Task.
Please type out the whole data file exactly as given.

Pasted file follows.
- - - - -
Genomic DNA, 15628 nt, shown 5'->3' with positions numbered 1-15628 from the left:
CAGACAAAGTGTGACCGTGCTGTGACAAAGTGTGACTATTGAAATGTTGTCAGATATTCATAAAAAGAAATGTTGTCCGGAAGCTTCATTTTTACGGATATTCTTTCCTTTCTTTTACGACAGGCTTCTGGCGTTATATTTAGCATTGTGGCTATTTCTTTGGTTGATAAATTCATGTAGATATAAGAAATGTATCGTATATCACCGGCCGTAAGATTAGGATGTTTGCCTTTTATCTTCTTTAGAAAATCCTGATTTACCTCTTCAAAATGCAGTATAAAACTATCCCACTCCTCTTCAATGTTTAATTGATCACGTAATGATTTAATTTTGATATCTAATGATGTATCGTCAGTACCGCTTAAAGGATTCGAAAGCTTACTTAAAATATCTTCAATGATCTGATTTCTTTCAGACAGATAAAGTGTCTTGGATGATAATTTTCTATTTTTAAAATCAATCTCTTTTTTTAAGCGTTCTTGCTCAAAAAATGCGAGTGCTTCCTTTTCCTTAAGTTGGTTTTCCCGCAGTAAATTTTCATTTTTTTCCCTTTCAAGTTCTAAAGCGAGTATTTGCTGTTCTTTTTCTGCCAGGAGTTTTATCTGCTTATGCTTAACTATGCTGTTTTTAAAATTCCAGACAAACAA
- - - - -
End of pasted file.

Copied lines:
Genomic DNA, 15628 nt, shown 5'->3' with positions numbered 1-15628 from the left:
CAGACAAAGTGTGACCGTGCTGTGACAAAGTGTGACTATTGAAATGTTGTCAGATATTCATAAAAAGAAATGTTGTCCGGAAGCTTCATTTTTACGGATATTCTTTCCTTTCTTTTACGACAGGCTTCTGGCGTTATATTTAGCATTGTGGCTATTTCTTTGGTTGATAAATTCATGTAGATATAAGAAATGTATCGTATATCACCGGCCGTAAGATTAGGATGTTTGCCTTTTATCTTCTTTAGAAAATCCTGATTTACCTCTTCAAAATGCAGTATAAAACTATCCCACTCCTCTTCAATGTTTAATTGATCACGTAATGATTTAATTTTGATATCTAATGATGTATCGTCAGTACCGCTTAAAGGATTCGAAAGCTTACTTAAAATATCTTCAATGATCTGATTTCTTTCAGACAGATAAAGTGTCTTGGATGATAATTTTCTATTTTTAAAATCAATCTCTTTTTTTAAGCGTTCTTGCTCAAAAAATGCGAGTGCTTCCTTTTCCTTAAGTTGGTTTTCCCGCAGTAAATTTTCATTTTTTTCCCTTTCAAGTTCTAAAGCGAGTATTTGCTGTTCTTTTTCTGCCAGGAGTTTTATCTGCTTATGCTTAACTATGCTGTTTTTAAAATTCCAGACAAACAA